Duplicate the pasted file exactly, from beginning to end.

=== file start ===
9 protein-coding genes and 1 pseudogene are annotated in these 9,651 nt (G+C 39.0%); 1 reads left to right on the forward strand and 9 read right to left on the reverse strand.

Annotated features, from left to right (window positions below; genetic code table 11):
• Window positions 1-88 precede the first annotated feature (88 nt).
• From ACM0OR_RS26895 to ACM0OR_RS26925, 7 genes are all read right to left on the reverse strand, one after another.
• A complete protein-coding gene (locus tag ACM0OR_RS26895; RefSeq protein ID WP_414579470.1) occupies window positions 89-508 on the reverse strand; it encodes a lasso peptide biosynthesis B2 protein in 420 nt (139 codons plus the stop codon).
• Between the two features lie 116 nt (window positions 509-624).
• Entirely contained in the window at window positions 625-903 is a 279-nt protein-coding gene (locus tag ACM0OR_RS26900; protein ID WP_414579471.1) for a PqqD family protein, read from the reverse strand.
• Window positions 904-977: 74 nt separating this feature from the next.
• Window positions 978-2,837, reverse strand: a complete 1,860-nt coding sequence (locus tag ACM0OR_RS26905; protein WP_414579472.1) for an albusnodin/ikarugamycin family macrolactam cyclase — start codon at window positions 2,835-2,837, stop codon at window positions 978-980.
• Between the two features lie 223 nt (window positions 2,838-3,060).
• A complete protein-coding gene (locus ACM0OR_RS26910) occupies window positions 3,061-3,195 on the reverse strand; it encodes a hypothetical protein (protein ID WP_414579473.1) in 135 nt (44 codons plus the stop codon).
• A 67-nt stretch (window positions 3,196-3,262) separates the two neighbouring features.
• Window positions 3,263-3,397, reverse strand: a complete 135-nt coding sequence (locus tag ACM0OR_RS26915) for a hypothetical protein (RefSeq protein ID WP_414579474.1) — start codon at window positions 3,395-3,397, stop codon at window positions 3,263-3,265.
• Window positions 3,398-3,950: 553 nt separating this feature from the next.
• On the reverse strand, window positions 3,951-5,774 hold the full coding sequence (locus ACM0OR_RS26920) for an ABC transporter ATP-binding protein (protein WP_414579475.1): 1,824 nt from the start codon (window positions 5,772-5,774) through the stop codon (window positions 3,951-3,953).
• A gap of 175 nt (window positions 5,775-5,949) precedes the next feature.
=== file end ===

9 protein-coding genes and 1 pseudogene are annotated in these 9,651 nt (G+C 39.0%); 1 reads left to right on the forward strand and 9 read right to left on the reverse strand.

Annotated features, from left to right (window positions below; genetic code table 11):
• Window positions 1-88 precede the first annotated feature (88 nt).
• From ACM0OR_RS26895 to ACM0OR_RS26925, 7 genes are all read right to left on the reverse strand, one after another.
• A complete protein-coding gene (locus tag ACM0OR_RS26895; RefSeq protein ID WP_414579470.1) occupies window positions 89-508 on the reverse strand; it encodes a lasso peptide biosynthesis B2 protein in 420 nt (139 codons plus the stop codon).
• Between the two features lie 116 nt (window positions 509-624).
• Entirely contained in the window at window positions 625-903 is a 279-nt protein-coding gene (locus tag ACM0OR_RS26900; protein ID WP_414579471.1) for a PqqD family protein, read from the reverse strand.
• Window positions 904-977: 74 nt separating this feature from the next.
• Window positions 978-2,837, reverse strand: a complete 1,860-nt coding sequence (locus tag ACM0OR_RS26905; protein WP_414579472.1) for an albusnodin/ikarugamycin family macrolactam cyclase — start codon at window positions 2,835-2,837, stop codon at window positions 978-980.
• Between the two features lie 223 nt (window positions 2,838-3,060).
• A complete protein-coding gene (locus ACM0OR_RS26910) occupies window positions 3,061-3,195 on the reverse strand; it encodes a hypothetical protein (protein ID WP_414579473.1) in 135 nt (44 codons plus the stop codon).
• A 67-nt stretch (window positions 3,196-3,262) separates the two neighbouring features.
• Window positions 3,263-3,397, reverse strand: a complete 135-nt coding sequence (locus tag ACM0OR_RS26915) for a hypothetical protein (RefSeq protein ID WP_414579474.1) — start codon at window positions 3,395-3,397, stop codon at window positions 3,263-3,265.
• Window positions 3,398-3,950: 553 nt separating this feature from the next.
• On the reverse strand, window positions 3,951-5,774 hold the full coding sequence (locus ACM0OR_RS26920) for an ABC transporter ATP-binding protein (protein WP_414579475.1): 1,824 nt from the start codon (window positions 5,772-5,774) through the stop codon (window positions 3,951-3,953).
• A gap of 175 nt (window positions 5,775-5,949) precedes the next feature.